- Records documenting the occurrence of any cybersecurity incident, including any records related to any response and recovery from such an incident, in the last five years; and
- Records documenting any risk assessment conducted pursuant to its cybersecurity policies and procedures in the last five years.
Proposed Rule 38a-2 would require that a fund maintain:
- A copy of its cybersecurity policies and procedures that are in effect, or at any time within the past five years were in effect, in an easily accessible place;
- Copies of written reports provided to its board of directors for at least five years, the first two in an easily accessible place;
- Records documenting the fund’s annual review of its cybersecurity policies and procedures for at least five years, the first two in an easily accessible place;
- Any report of a significant fund cybersecurity incident provided to the Commission by its adviser for at least five years, the first two in an easily accessible place;
- Records documenting the occurrence of any cybersecurity incident, including any records related to any response and recovery from such an incident, for at least five years, the first two in an easily accessible place; and
- Records documenting the fund’s cybersecurity risk assessment for five years, the first two in an easily accessible place.
Comments on the Proposal are due 30 days after the publication of the Proposing Release in the Federal Register or 60 days after the publication of the Proposing Release on the SEC’s website (i.e., April 11, 2022), whichever is longer.
1 See Cybersecurity Risk Management for Investment Advisers, Registered Investment Companies, and Business Development Companies, Securities Exchange Act of 1934 (the “Exchange Act”) Release No. 94197 (Feb. 9, 2022), available here (the “Proposing Release”).
2 See Cybersecurity: Safeguarding Accounts against Credential Compromise, OCIE Risk Alert (Sept. 15, 2020), available here; Cybersecurity: Ransomware Alert, OCIE Risk Alert (July 10, 2020), available here.
3 See In the Matter of Cetera Advisor Networks LLC, Exchange Act Release No. 92800 (Aug. 30, 2021), available here; In the Matter of Cambridge Investment Research, Inc., Exchange Act Release No. 92806 (Aug. 30, 2021), available here; In the Matter of KMS Financial Services, Inc., Exchange Act Release No. 92807 (Aug. 30, 2021), available here.
4 See SEC v. Capital Gains Research Bureau, Inc., 375 U.S. 180, 194 (163); see also Commission Interpretation Regarding Standard of Conduct for Investment Advisers, Advisers Act Release No. 5248 (June 5, 2019), available here.
5 See 17 C.F.R. 248.30(a); Disposal of Consumer Report Information, Exchange Act Release No. 50781 (Dec. 2, 2004), available here; Privacy of Consumer Financial Information (“Regulation S-P”), Exchange Act Release No. 42974 (Nov. 13, 2000), available here.
6 See 17 C.F.R. 248.201; Identity Theft Red Flags Rules, Exchange Act Release No. 34-69359 (May 20, 2013), available here.
8 Examples of widely used cybersecurity standards include the ISO/IEC 27000:2018 Family of Standards (“ISO 27000”); the National Institute of Standards and Technology (“NIST”) Special Publication 800-53 Rev. 5 (“NIST 800-53”); and COBIT 2019 from ISACA.
9 The current FSSCC Framework is available here.
10 See Staff Guidance on Current SCI Industry Standards (Nov. 19, 2014), available here.
11 The Handbook consists of several individual IT booklets published by the FFIEC and are available here.
12 The Commission proposes to define “Cybersecurity risk” as the “financial, operational, legal, reputational, and other adverse consequences that could stem from cybersecurity incidents, threats, and vulnerabilities.” Note, the defined terms for the proposed cybersecurity risk management rules are contained in, respectively, proposed Rule 206(4)-9(b) and Rule 38a-2(f).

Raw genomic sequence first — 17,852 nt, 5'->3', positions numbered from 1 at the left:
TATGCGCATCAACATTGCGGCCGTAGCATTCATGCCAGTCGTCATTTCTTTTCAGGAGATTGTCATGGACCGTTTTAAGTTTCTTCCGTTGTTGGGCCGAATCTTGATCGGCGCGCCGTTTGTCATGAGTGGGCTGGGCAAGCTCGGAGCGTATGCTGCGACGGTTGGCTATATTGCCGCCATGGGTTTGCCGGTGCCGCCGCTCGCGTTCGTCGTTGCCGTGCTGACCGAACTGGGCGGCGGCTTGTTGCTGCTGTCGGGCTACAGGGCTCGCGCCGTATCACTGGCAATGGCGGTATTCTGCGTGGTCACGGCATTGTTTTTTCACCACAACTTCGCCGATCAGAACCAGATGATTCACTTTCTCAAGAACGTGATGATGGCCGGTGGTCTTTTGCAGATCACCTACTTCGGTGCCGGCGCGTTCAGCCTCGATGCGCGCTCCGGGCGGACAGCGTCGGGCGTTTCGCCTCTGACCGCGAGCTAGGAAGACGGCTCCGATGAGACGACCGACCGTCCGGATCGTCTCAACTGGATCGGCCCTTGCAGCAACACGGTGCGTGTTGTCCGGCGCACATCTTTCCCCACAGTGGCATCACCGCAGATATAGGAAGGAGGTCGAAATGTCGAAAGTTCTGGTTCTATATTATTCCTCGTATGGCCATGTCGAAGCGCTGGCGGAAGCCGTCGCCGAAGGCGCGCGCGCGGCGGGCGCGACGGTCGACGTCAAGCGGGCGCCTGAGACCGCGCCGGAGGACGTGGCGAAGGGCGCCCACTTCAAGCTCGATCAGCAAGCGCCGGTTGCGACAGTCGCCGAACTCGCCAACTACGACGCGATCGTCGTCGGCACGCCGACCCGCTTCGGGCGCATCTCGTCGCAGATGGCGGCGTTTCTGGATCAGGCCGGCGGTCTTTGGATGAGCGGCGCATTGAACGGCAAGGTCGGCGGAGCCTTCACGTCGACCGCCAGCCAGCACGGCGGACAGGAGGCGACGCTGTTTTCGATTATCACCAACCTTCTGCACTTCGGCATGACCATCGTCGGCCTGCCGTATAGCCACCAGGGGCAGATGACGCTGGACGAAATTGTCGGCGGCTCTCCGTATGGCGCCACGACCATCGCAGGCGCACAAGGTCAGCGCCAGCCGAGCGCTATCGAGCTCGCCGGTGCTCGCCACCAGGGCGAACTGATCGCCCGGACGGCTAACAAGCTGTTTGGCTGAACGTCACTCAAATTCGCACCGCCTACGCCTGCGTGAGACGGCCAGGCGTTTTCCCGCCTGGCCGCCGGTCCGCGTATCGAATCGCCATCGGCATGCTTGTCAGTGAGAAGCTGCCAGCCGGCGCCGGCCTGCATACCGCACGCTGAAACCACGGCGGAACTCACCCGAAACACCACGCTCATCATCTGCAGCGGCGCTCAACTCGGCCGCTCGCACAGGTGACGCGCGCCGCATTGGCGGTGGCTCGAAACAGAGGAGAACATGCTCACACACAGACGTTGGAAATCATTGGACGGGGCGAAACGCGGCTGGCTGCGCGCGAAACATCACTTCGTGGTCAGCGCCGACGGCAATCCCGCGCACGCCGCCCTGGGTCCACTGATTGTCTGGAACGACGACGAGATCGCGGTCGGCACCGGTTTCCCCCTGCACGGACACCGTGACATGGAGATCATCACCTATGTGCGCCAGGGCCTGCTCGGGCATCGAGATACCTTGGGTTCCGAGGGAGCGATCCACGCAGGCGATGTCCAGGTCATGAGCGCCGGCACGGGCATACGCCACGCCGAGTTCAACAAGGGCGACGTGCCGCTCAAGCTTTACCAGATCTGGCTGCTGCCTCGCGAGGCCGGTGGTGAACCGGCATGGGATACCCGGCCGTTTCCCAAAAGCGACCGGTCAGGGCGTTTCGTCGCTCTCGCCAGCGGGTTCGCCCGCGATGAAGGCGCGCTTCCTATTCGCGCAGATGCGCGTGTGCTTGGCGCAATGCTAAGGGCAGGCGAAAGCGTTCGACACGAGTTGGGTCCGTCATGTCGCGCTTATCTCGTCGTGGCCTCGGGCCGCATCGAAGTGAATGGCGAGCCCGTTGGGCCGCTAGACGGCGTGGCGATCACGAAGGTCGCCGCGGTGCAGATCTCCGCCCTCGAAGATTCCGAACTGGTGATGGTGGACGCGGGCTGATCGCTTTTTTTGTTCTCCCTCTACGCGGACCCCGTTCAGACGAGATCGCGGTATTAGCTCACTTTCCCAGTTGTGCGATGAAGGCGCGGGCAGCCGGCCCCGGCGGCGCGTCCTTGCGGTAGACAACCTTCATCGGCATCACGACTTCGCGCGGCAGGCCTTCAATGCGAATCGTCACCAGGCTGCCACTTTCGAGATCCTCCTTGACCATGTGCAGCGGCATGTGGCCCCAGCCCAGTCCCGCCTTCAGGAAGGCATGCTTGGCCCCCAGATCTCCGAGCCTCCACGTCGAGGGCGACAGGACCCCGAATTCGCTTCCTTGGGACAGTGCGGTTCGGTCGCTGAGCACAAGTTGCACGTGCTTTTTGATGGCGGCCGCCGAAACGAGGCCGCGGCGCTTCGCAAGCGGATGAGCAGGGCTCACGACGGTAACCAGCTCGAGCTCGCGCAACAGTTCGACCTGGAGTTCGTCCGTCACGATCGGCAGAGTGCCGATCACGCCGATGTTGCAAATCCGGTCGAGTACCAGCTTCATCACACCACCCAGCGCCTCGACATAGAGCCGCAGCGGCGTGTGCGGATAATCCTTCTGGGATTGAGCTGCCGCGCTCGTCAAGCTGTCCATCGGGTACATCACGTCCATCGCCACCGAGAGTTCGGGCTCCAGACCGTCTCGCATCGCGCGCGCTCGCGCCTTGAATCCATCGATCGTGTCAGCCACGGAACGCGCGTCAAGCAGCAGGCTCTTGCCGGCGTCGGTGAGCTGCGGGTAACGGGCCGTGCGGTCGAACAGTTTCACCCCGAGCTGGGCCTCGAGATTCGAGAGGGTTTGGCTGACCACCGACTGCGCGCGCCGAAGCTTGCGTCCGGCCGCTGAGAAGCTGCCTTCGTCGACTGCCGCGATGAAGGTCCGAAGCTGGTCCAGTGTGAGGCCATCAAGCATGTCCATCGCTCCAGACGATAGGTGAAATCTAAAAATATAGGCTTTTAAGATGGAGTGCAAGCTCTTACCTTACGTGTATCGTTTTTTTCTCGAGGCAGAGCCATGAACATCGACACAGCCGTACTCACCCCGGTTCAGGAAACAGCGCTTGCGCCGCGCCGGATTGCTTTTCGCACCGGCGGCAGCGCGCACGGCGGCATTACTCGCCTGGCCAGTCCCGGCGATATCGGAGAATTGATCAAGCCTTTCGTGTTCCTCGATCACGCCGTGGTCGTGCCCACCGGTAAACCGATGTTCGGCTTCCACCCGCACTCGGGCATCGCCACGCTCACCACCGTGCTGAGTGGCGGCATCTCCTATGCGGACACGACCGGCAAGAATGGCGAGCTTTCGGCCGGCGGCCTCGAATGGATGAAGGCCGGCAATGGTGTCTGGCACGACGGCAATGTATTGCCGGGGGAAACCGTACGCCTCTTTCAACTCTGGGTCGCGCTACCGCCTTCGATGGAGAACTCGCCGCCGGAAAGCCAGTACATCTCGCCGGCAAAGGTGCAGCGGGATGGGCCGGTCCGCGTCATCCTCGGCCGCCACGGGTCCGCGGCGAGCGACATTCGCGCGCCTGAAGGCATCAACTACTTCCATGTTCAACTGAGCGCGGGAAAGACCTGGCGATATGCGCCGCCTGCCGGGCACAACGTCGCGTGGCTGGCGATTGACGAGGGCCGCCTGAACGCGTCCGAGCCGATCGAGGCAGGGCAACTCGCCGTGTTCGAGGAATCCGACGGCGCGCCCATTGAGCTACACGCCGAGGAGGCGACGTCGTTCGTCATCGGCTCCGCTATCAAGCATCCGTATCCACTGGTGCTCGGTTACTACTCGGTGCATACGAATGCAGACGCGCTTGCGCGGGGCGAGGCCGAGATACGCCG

13 The Commission proposes to define “Adviser information system” as “information resources owned or used by the adviser, including physical or virtual infrastructure controlled by such information resources, or components thereof, organized for the collection, processing, maintenance, use, sharing, dissemination, or disposition of adviser information to maintain or support the adviser’s operations.” The Proposing Release indicates that such proposed defined terms for advisers and funds will be the same in most instances (e.g., “fund information system”).
14 The Commission proposes to define “cybersecurity incident” as “an unauthorized occurrence on or conducted through [an adviser’s or a fund’s] information systems that jeopardizes the confidentiality, integrity, or availability of [an adviser’s or a fund’s] information systems or any [adviser or fund] information system residing therein.”
15 See SANS Institute Top 25, available here.
16 See NIST Special Publication 800-53A, Rev. 5, Assessing Security and Privacy Controls in Information Systems and Organizations, available here.
19 As noted previously, there are existing standards and detailed regulatory guidance relating to cybersecurity and privacy risk assessment. If such standards are not used, new audit regimes will need to be developed.
23 Proposed Rule 204-6(b) would define a “significant adviser cybersecurity incident” as “a cybersecurity incident, or a group of related incidents, that significantly disrupts or degrades the adviser’s ability, or the ability of a private fund client of the adviser, to maintain critical operations, or leads to the unauthorized access or use of adviser information, where the unauthorized access or use of such information results in: (1) substantial harm to the adviser, or (2) substantial harm to a client, or an investor in a private fund, whose information was accessed.” This proposed definition is substantially the same for a “significant fund cybersecurity incident” for funds.